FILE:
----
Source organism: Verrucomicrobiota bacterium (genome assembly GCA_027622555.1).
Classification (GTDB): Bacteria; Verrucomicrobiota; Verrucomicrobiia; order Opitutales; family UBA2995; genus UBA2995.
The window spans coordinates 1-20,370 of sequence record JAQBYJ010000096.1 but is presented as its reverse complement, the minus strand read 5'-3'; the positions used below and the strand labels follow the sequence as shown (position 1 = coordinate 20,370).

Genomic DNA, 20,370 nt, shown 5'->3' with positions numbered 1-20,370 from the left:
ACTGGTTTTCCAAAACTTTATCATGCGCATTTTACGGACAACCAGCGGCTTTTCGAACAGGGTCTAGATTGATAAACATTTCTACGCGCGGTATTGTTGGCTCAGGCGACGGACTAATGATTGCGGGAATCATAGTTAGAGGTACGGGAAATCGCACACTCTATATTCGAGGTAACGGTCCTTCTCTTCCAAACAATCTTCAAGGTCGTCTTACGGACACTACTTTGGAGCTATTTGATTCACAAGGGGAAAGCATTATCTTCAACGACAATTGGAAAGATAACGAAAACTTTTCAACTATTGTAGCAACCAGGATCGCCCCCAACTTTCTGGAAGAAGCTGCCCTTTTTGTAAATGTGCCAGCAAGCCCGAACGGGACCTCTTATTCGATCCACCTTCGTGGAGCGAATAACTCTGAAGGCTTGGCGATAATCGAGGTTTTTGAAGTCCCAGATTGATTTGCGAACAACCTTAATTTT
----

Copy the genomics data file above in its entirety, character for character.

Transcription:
Source organism: Verrucomicrobiota bacterium (genome assembly GCA_027622555.1).
Classification (GTDB): Bacteria; Verrucomicrobiota; Verrucomicrobiia; order Opitutales; family UBA2995; genus UBA2995.
The window spans coordinates 1-20,370 of sequence record JAQBYJ010000096.1 but is presented as its reverse complement, the minus strand read 5'-3'; the positions used below and the strand labels follow the sequence as shown (position 1 = coordinate 20,370).

Genomic DNA, 20,370 nt, shown 5'->3' with positions numbered 1-20,370 from the left:
ACTGGTTTTCCAAAACTTTATCATGCGCATTTTACGGACAACCAGCGGCTTTTCGAACAGGGTCTAGATTGATAAACATTTCTACGCGCGGTATTGTTGGCTCAGGCGACGGACTAATGATTGCGGGAATCATAGTTAGAGGTACGGGAAATCGCACACTCTATATTCGAGGTAACGGTCCTTCTCTTCCAAACAATCTTCAAGGTCGTCTTACGGACACTACTTTGGAGCTATTTGATTCACAAGGGGAAAGCATTATCTTCAACGACAATTGGAAAGATAACGAAAACTTTTCAACTATTGTAGCAACCAGGATCGCCCCCAACTTTCTGGAAGAAGCTGCCCTTTTTGTAAATGTGCCAGCAAGCCCGAACGGGACCTCTTATTCGATCCACCTTCGTGGAGCGAATAACTCTGAAGGCTTGGCGATAATCGAGGTTTTTGAAGTCCCAGATTGATTTGCGAACAACCTTAATTTT